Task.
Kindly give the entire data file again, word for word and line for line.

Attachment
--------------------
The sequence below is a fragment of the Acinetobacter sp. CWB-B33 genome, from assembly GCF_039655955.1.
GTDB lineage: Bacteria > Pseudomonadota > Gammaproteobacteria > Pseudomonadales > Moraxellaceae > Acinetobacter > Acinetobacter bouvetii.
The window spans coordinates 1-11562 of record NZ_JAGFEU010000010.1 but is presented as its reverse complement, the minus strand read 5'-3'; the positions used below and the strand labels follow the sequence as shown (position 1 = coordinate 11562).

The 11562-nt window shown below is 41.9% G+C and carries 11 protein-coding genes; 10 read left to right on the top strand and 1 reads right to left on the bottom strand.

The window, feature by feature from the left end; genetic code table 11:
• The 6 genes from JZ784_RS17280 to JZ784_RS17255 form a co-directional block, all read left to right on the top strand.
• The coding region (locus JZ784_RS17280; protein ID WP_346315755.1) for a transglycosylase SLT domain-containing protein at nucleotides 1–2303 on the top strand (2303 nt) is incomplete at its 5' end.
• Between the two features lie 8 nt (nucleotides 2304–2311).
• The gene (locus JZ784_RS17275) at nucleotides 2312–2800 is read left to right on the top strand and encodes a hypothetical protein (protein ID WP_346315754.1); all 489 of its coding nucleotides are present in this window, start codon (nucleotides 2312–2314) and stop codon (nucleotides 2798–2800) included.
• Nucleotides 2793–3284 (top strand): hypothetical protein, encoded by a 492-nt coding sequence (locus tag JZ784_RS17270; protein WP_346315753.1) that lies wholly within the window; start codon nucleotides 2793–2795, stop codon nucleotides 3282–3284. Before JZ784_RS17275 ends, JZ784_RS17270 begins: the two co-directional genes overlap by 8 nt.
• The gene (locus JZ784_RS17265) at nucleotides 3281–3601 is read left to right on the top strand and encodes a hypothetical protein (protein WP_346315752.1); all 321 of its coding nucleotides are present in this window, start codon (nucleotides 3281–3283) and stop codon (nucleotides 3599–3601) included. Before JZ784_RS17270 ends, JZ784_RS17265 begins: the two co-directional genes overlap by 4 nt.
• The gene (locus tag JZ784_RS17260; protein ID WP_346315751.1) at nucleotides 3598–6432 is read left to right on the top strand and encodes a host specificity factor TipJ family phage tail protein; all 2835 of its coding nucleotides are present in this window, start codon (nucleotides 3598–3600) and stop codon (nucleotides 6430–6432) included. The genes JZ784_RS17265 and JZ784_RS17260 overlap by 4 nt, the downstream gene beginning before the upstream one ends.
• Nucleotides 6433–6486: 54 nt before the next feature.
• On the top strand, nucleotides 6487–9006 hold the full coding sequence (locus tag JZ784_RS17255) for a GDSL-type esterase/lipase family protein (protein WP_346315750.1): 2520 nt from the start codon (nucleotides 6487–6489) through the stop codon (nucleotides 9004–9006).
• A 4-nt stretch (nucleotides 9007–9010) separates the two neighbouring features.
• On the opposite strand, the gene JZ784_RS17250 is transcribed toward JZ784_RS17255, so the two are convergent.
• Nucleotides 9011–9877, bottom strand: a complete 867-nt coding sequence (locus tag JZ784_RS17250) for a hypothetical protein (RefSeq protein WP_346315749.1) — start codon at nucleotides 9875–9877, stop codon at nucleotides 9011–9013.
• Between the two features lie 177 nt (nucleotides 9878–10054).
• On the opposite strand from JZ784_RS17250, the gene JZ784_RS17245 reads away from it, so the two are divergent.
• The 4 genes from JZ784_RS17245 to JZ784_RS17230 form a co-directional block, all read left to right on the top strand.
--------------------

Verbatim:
The sequence below is a fragment of the Acinetobacter sp. CWB-B33 genome, from assembly GCF_039655955.1.
GTDB lineage: Bacteria > Pseudomonadota > Gammaproteobacteria > Pseudomonadales > Moraxellaceae > Acinetobacter > Acinetobacter bouvetii.
The window spans coordinates 1-11562 of record NZ_JAGFEU010000010.1 but is presented as its reverse complement, the minus strand read 5'-3'; the positions used below and the strand labels follow the sequence as shown (position 1 = coordinate 11562).

The 11562-nt window shown below is 41.9% G+C and carries 11 protein-coding genes; 10 read left to right on the top strand and 1 reads right to left on the bottom strand.

The window, feature by feature from the left end; genetic code table 11:
• The 6 genes from JZ784_RS17280 to JZ784_RS17255 form a co-directional block, all read left to right on the top strand.
• The coding region (locus JZ784_RS17280; protein ID WP_346315755.1) for a transglycosylase SLT domain-containing protein at nucleotides 1–2303 on the top strand (2303 nt) is incomplete at its 5' end.
• Between the two features lie 8 nt (nucleotides 2304–2311).
• The gene (locus JZ784_RS17275) at nucleotides 2312–2800 is read left to right on the top strand and encodes a hypothetical protein (protein ID WP_346315754.1); all 489 of its coding nucleotides are present in this window, start codon (nucleotides 2312–2314) and stop codon (nucleotides 2798–2800) included.
• Nucleotides 2793–3284 (top strand): hypothetical protein, encoded by a 492-nt coding sequence (locus tag JZ784_RS17270; protein WP_346315753.1) that lies wholly within the window; start codon nucleotides 2793–2795, stop codon nucleotides 3282–3284. Before JZ784_RS17275 ends, JZ784_RS17270 begins: the two co-directional genes overlap by 8 nt.
• The gene (locus JZ784_RS17265) at nucleotides 3281–3601 is read left to right on the top strand and encodes a hypothetical protein (protein WP_346315752.1); all 321 of its coding nucleotides are present in this window, start codon (nucleotides 3281–3283) and stop codon (nucleotides 3599–3601) included. Before JZ784_RS17270 ends, JZ784_RS17265 begins: the two co-directional genes overlap by 4 nt.
• The gene (locus tag JZ784_RS17260; protein ID WP_346315751.1) at nucleotides 3598–6432 is read left to right on the top strand and encodes a host specificity factor TipJ family phage tail protein; all 2835 of its coding nucleotides are present in this window, start codon (nucleotides 3598–3600) and stop codon (nucleotides 6430–6432) included. The genes JZ784_RS17265 and JZ784_RS17260 overlap by 4 nt, the downstream gene beginning before the upstream one ends.
• Nucleotides 6433–6486: 54 nt before the next feature.
• On the top strand, nucleotides 6487–9006 hold the full coding sequence (locus tag JZ784_RS17255) for a GDSL-type esterase/lipase family protein (protein WP_346315750.1): 2520 nt from the start codon (nucleotides 6487–6489) through the stop codon (nucleotides 9004–9006).
• A 4-nt stretch (nucleotides 9007–9010) separates the two neighbouring features.
• On the opposite strand, the gene JZ784_RS17250 is transcribed toward JZ784_RS17255, so the two are convergent.
• Nucleotides 9011–9877, bottom strand: a complete 867-nt coding sequence (locus tag JZ784_RS17250) for a hypothetical protein (RefSeq protein WP_346315749.1) — start codon at nucleotides 9875–9877, stop codon at nucleotides 9011–9013.
• Between the two features lie 177 nt (nucleotides 9878–10054).
• On the opposite strand from JZ784_RS17250, the gene JZ784_RS17245 reads away from it, so the two are divergent.
• The 4 genes from JZ784_RS17245 to JZ784_RS17230 form a co-directional block, all read left to right on the top strand.